Hang on—it is going to be a fast-paced fourth quarter as the federal fiscal year 2014 draws to a close on Sept. 30. The end of the federal fiscal year can be as exhilarating and fast, with lots of zig and zags, as Mr. Toad’s Wild Ride at Disneyland.
End-of-fiscal-year spend can be exciting or stressful, depending on how prepared you are as a federal buyer. As a former federal buyer myself, I learned that starting at the beginning of the fiscal year, on Oct. 1, it is wise to have a “wish list” drawer. This is not only for your unit or section, but also for subordinate requests in their order of importance. Don’t just have the request form; make others do the homework for you in terms of vendor names, specifications, pictures etc. This way, if you need to make something happen quickly, you have the information that you need to buy now.
Some agencies prefer to use GSA Schedules and buy through eBuy, as it streamlines the process. Through eBuy, vendors are pre-qualified and meet certain requirements, which makes it easy. What can take 45 days or more through open market can occur in a few days through the GSA eBuy system. Using the system was a no-brainer for me. Additionally, once you know your budget for the year, you should forecast out based on mission-critical needs, sustainment and then nice-to-haves. Once you have purchased your must-haves, then pick away at the other items. If you need more funds, ask early and be prepared to justify your request for more funds.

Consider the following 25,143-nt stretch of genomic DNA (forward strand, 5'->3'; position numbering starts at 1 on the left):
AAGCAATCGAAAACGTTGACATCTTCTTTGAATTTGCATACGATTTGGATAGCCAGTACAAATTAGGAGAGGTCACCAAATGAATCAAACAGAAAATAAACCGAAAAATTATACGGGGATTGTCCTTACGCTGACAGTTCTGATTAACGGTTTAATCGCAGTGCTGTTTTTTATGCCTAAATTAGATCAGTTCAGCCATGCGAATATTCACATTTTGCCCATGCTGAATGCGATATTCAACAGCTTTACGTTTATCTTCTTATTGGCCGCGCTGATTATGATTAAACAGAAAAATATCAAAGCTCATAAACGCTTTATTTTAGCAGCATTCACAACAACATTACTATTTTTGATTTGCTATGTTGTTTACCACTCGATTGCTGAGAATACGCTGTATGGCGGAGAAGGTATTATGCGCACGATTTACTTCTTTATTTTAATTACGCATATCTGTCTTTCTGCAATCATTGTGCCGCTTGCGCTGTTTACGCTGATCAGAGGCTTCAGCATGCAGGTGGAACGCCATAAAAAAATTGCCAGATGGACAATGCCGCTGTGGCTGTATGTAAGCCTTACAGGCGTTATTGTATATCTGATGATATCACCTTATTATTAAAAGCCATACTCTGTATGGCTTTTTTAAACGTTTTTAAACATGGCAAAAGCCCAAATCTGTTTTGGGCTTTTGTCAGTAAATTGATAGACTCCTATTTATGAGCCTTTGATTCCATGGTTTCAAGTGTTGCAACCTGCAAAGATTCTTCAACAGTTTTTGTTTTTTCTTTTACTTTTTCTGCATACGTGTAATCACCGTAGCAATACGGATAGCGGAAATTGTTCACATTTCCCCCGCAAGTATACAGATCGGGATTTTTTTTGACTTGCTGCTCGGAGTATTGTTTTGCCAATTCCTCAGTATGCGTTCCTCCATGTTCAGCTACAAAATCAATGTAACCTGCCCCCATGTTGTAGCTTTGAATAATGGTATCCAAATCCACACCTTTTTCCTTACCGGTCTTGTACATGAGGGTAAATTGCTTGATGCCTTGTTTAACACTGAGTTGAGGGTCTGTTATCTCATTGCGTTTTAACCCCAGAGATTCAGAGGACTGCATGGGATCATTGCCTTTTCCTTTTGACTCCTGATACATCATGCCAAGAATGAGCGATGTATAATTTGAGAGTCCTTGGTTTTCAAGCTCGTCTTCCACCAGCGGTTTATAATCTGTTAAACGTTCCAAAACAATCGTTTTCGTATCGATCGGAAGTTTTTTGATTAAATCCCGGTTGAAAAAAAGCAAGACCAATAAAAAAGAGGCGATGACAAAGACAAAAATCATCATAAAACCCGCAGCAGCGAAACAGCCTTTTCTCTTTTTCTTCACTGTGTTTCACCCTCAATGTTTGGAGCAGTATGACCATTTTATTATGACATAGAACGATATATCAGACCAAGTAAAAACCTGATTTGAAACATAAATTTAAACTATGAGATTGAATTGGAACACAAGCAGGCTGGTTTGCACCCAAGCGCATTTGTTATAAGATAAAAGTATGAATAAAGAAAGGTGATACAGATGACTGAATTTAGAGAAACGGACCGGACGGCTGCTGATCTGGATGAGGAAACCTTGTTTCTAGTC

In broad terms, federal agencies across the board are expected to spend the most on Architectural, Engineering and Construction (AEC) followed by “All Other” and Information Technology Software, Technical and Professional Services, according to Deltek’s 2014 estimates. The fourth quarter (Q4) of federal FY2014 is expected to be record-breaking, due to various factors such as sequestration in FY13 and budget impasses in the first quarter of federal FY2014. Federal solicitation activity is up 57 percent this year vs. FY2013. To highlight the significance of fourth-quarter spend, from Q1 to Q4, on average, we should see an increase of over 18 percent—the largest percentage jump in over 10 years. Small business percent of contract spend will edge out large by an expected 11 percent.
Erica Courtney was a former scout pilot in the U.S. Army, and served in senior staff positions in charge of $750 million in equipment, and budgets that often exceeded $100 million. She also was in charge of 2,500 people in the most deployable units in the armed services in peacetime and in war.
Courtney was heavily involved in procurement and purchasing. “I was a Brigade S4, which means that I had to procure anything and everything for my 2,500-person unit for deployments, redeployment and sustaining the force. I dealt with the vendors and contracting officers. I would buy everything from barbecue equipment to aircraft armor. I had the largest budget of any Army unit as aviation is so expensive.”